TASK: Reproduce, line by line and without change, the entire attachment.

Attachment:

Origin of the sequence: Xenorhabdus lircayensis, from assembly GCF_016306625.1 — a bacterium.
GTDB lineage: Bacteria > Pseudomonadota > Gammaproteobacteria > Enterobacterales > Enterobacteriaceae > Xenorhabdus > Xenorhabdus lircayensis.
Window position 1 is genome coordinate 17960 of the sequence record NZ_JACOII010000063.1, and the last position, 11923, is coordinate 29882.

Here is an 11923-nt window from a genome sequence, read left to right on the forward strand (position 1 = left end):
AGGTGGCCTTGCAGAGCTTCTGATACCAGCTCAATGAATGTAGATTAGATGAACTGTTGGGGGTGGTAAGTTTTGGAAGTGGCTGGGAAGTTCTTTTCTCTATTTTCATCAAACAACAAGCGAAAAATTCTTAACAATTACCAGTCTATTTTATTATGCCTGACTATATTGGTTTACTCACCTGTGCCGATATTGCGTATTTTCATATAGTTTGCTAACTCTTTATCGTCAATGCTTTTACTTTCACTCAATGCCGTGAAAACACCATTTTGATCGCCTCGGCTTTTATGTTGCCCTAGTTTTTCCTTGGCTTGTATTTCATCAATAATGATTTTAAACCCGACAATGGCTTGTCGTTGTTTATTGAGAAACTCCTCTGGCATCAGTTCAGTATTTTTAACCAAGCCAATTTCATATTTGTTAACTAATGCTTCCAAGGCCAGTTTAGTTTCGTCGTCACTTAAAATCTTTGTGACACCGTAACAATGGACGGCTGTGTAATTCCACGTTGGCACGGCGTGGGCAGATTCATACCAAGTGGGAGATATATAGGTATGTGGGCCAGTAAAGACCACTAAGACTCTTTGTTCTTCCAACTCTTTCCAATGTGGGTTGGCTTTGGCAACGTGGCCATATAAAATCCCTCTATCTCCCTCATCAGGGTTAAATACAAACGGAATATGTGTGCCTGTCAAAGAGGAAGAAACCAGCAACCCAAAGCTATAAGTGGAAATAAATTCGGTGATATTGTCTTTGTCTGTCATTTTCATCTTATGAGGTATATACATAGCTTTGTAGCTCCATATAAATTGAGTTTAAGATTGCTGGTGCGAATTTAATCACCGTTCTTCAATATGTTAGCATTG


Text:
Origin of the sequence: Xenorhabdus lircayensis, from assembly GCF_016306625.1 — a bacterium.
GTDB lineage: Bacteria > Pseudomonadota > Gammaproteobacteria > Enterobacterales > Enterobacteriaceae > Xenorhabdus > Xenorhabdus lircayensis.
Window position 1 is genome coordinate 17960 of the sequence record NZ_JACOII010000063.1, and the last position, 11923, is coordinate 29882.

Here is an 11923-nt window from a genome sequence, read left to right on the forward strand (position 1 = left end):
AGGTGGCCTTGCAGAGCTTCTGATACCAGCTCAATGAATGTAGATTAGATGAACTGTTGGGGGTGGTAAGTTTTGGAAGTGGCTGGGAAGTTCTTTTCTCTATTTTCATCAAACAACAAGCGAAAAATTCTTAACAATTACCAGTCTATTTTATTATGCCTGACTATATTGGTTTACTCACCTGTGCCGATATTGCGTATTTTCATATAGTTTGCTAACTCTTTATCGTCAATGCTTTTACTTTCACTCAATGCCGTGAAAACACCATTTTGATCGCCTCGGCTTTTATGTTGCCCTAGTTTTTCCTTGGCTTGTATTTCATCAATAATGATTTTAAACCCGACAATGGCTTGTCGTTGTTTATTGAGAAACTCCTCTGGCATCAGTTCAGTATTTTTAACCAAGCCAATTTCATATTTGTTAACTAATGCTTCCAAGGCCAGTTTAGTTTCGTCGTCACTTAAAATCTTTGTGACACCGTAACAATGGACGGCTGTGTAATTCCACGTTGGCACGGCGTGGGCAGATTCATACCAAGTGGGAGATATATAGGTATGTGGGCCAGTAAAGACCACTAAGACTCTTTGTTCTTCCAACTCTTTCCAATGTGGGTTGGCTTTGGCAACGTGGCCATATAAAATCCCTCTATCTCCCTCATCAGGGTTAAATACAAACGGAATATGTGTGCCTGTCAAAGAGGAAGAAACCAGCAACCCAAAGCTATAAGTGGAAATAAATTCGGTGATATTGTCTTTGTCTGTCATTTTCATCTTATGAGGTATATACATAGCTTTGTAGCTCCATATAAATTGAGTTTAAGATTGCTGGTGCGAATTTAATCACCGTTCTTCAATATGTTAGCATTG